tr.v., -ished, -ish·ing, -ish·es.
To fill with sudden wonder or amazement. Synonyms: amaze, astound, awe, startle, surprise.
[Alteration of Middle English astonen, from Old French estoner, from Vulgar Latin *extonāre : Latin ex-, ex- + Latin tonāre, to thunder.]
I can't believe the response the vest got - thank you so much for the lovely comments. I'm working on putting the pattern together, and will try to have it up by or over the weekend...it will, unfortunately, cost a little bit - $5 or $6 - but I promise you'll get what you pay for: full-garment charts for every size, detailed steeking and blocking information, and diagrams galore.
By popular request, the inside of the vest:
The pattern reads a lot better on the inside, which says to me that I should have switched colors in my right and left hands.
And the finishing on the turned-down steeks - I just blanket-stitched them with another strand of the Tiur, all the better to help them eventually felt.
Developing the pattern
What I think of as traditional Argyle looks something like this:
alternating blocks of two sharply contrasting colors on a medium-toned background. The effect is of two contrasting, sheer ribbons woven together. I really like this look, but prefer something more graphic, with a bit more punch. The logical step, then, is a wholly two-color pattern, with the blocks arranged in a checkerboard, and the lines done in an opposing checkerboard:
I love sweaters patterned this way, but don't love the intarsia involved - instant-gratification monkey that I am, I wanted to knit the pattern using the (already quick) circular stranded Fair Isle method so I could steek (even quicker). I had a certain width to each block in mind, but wasn't comfortable with how long it would make my floats over the widest portion of each diamond shape - so I added another line of contrasting color in each block to pare the longest floats down to 5 stitches:
Why does it matter? I guess it doesn't, really, except that I like the the knitted qualities of a pattern with frequent color changes - it becomes a cushy, firm, still-drapey fabric. I know very long floats are not uncommon, but I just don't care for them - I think it makes for a messy garment, with stitches easily distorted during wear and none of the structure that properly belongs to a Fair Isle jumper.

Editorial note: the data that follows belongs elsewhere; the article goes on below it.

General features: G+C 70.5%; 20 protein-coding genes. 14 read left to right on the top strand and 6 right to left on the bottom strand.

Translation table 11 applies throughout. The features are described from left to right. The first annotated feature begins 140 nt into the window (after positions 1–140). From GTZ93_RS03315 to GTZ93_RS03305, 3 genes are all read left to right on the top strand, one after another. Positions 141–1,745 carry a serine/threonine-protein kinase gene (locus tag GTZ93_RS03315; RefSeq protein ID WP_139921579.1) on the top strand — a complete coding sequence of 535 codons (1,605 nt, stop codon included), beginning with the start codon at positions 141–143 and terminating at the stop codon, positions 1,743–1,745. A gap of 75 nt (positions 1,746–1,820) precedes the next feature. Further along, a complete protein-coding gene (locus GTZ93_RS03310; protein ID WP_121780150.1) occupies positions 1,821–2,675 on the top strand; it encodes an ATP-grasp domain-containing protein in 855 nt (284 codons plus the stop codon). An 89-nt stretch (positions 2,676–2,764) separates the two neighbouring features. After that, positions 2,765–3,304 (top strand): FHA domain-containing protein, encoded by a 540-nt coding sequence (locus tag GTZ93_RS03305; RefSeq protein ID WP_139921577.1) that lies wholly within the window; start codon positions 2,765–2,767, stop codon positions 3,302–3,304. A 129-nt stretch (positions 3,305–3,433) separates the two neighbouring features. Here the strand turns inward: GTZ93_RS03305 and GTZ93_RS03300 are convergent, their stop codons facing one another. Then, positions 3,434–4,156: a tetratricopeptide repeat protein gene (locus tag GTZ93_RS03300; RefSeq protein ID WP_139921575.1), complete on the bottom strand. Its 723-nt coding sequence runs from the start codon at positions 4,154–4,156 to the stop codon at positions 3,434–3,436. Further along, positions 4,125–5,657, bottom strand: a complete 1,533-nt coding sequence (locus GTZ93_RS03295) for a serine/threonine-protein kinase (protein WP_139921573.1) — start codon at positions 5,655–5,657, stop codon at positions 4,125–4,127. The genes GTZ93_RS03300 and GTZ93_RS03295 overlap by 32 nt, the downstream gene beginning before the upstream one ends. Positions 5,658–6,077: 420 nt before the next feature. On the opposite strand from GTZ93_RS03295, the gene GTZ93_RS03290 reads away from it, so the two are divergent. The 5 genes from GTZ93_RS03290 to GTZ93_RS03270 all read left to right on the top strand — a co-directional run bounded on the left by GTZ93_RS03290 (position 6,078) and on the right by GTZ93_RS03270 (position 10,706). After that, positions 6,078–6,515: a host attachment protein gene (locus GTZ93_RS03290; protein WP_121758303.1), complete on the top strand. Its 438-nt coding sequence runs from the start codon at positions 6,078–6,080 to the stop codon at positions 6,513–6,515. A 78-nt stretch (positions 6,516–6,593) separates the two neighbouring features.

Charting did take a while, since I was too knuckleheaded to figure out some fairly obvious math issues. Did you guys know that even and odd are different? I felt brilliant when I finally figured out 12 stitches would split in two identical groups, but that 13 wouldn't...um, yeah.
**Please note that I'm in no way suggesting that I'm the first to come up with this variant on argyle - I'm sure it's been done many, many times before**
Anyway, the final product is more or less exactly what I pictured - a very fitted, snappy little sweater vest. It's also a little bit of a sartorial wink: Western Scotland's tartan knitted with Shetland's method; old-school patterns filling a modern outline; a traditionally laborious-to-produce look done at today's right-away speed. I like it a lot.
As a little break before I start the knitting on my next big project (so excited about this one, though I think it'll take a while to get just right - it'll give me a chance to get out some of my knotwork cable ideas), I'm working on Knitty's Shedir hat:
I detest Calmer with the fiery heat of a thousand suns, so I'm using Rowan Felted Tweed, instead. The yarn doesn't have great stitch definition (it's rather loosely twisted, and it's, you know, felted and tweedy in places), so I'm doing all those pretty cables with a twisted stitch instead of a plain knit stitch. I normally don't care for interesting yarns and texture together, but I think the overall effect of this'll be subtle and sort-of sophisticated.